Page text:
Having several large, unwieldy and expensive strike corps for conventional deterrence that tend to sit out of a war when it actually happens, is not a cost-effective military strategy or planning. Also, we need greater integration of surveillance and operational resources — satellite imagery, air reconnaissance, radars, armed helicopters and so on — to reduce mobilisation and force generation time. The sooner an intervening force arrives to influence the course of a military event, the lesser is the chance of the conflict devolving into firepower intensive, wasteful slugging match. Rapid mobilisation out-paces the enemy and has the same asset as surprise. “Anticipation” of a war, or in the battlefield, can also be substantially improved when we deploy ISR capabilities more effectively.

But why is this not happening? Primarily, because there is no clear and firm geopolitical and strategic advice at the political level on the potential security threats and challenges. A draft “national security strategy” paper prepared by the military staff has been gathering dust in the National Security Adviser’s office since January 2007.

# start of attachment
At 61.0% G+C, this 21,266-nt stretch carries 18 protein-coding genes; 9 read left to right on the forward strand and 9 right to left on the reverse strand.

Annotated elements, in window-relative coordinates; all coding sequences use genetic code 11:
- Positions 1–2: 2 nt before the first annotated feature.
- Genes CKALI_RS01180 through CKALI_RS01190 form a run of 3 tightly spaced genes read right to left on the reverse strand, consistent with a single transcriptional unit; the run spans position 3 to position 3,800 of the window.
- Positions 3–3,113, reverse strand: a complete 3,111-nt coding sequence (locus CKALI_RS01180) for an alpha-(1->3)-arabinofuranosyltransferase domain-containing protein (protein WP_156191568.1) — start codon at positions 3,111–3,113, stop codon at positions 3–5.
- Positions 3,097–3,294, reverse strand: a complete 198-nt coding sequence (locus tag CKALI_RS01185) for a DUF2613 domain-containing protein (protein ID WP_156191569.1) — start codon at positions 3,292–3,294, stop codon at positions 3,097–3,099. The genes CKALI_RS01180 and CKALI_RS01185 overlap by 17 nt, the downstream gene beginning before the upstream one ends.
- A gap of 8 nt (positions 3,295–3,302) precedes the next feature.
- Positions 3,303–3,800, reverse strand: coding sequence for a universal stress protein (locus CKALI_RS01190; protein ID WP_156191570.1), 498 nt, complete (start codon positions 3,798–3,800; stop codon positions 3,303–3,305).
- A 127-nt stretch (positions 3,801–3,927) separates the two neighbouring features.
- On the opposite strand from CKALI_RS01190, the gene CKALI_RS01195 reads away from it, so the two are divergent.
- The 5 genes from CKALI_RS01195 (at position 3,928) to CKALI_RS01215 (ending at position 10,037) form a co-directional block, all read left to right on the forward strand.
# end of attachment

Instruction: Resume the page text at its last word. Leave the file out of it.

How can we dovetail the required military capabilities with our geopolitical objectives in our defence planning? I suggest three immediate measures. One, appoint a Chief of Defence Staff (CDS) to bring about the much-needed synergy in the armed forces. Two, prepare a quadrennial defence review (as in the US) or Defence White Papers (as in the UK). Three, India’s defence planning requires greater political (and public) scrutiny and oversight. It cannot be left at the mercy of political leaders or bureaucrats. We should have defence expertise at the political level; a minister or minister of state in the Ministry of Defence and in the Parliamentary Standing Committee on defence.

The writer, a former Chief of Army Staff, is President, ORF Institute of Security Studies, New Delhi.
-Sri Lanka Guardian